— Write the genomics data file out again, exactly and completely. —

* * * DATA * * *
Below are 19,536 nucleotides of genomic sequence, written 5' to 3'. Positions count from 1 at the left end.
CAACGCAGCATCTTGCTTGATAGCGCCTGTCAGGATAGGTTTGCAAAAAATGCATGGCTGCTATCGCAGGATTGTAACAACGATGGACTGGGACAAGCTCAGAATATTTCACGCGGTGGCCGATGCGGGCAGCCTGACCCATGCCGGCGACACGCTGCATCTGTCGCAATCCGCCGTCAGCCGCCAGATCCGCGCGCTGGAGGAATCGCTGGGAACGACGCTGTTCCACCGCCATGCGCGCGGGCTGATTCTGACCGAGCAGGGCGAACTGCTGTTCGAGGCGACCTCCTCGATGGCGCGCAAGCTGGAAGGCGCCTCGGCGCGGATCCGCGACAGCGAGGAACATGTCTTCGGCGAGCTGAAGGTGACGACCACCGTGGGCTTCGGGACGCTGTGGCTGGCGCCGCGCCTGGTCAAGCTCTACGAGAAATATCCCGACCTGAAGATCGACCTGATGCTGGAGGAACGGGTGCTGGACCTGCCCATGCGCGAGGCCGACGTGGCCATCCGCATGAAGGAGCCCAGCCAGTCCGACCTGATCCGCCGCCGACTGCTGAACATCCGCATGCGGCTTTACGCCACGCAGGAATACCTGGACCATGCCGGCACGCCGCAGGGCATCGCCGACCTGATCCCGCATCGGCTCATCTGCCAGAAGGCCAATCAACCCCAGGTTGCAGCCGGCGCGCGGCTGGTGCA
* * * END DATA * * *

Below are 19,536 nucleotides of genomic sequence, written 5' to 3'. Positions count from 1 at the left end.
CAACGCAGCATCTTGCTTGATAGCGCCTGTCAGGATAGGTTTGCAAAAAATGCATGGCTGCTATCGCAGGATTGTAACAACGATGGACTGGGACAAGCTCAGAATATTTCACGCGGTGGCCGATGCGGGCAGCCTGACCCATGCCGGCGACACGCTGCATCTGTCGCAATCCGCCGTCAGCCGCCAGATCCGCGCGCTGGAGGAATCGCTGGGAACGACGCTGTTCCACCGCCATGCGCGCGGGCTGATTCTGACCGAGCAGGGCGAACTGCTGTTCGAGGCGACCTCCTCGATGGCGCGCAAGCTGGAAGGCGCCTCGGCGCGGATCCGCGACAGCGAGGAACATGTCTTCGGCGAGCTGAAGGTGACGACCACCGTGGGCTTCGGGACGCTGTGGCTGGCGCCGCGCCTGGTCAAGCTCTACGAGAAATATCCCGACCTGAAGATCGACCTGATGCTGGAGGAACGGGTGCTGGACCTGCCCATGCGCGAGGCCGACGTGGCCATCCGCATGAAGGAGCCCAGCCAGTCCGACCTGATCCGCCGCCGACTGCTGAACATCCGCATGCGGCTTTACGCCACGCAGGAATACCTGGACCATGCCGGCACGCCGCAGGGCATCGCCGACCTGATCCCGCATCGGCTCATCTGCCAGAAGGCCAATCAACCCCAGGTTGCAGCCGGCGCGCGGCTGGTGCA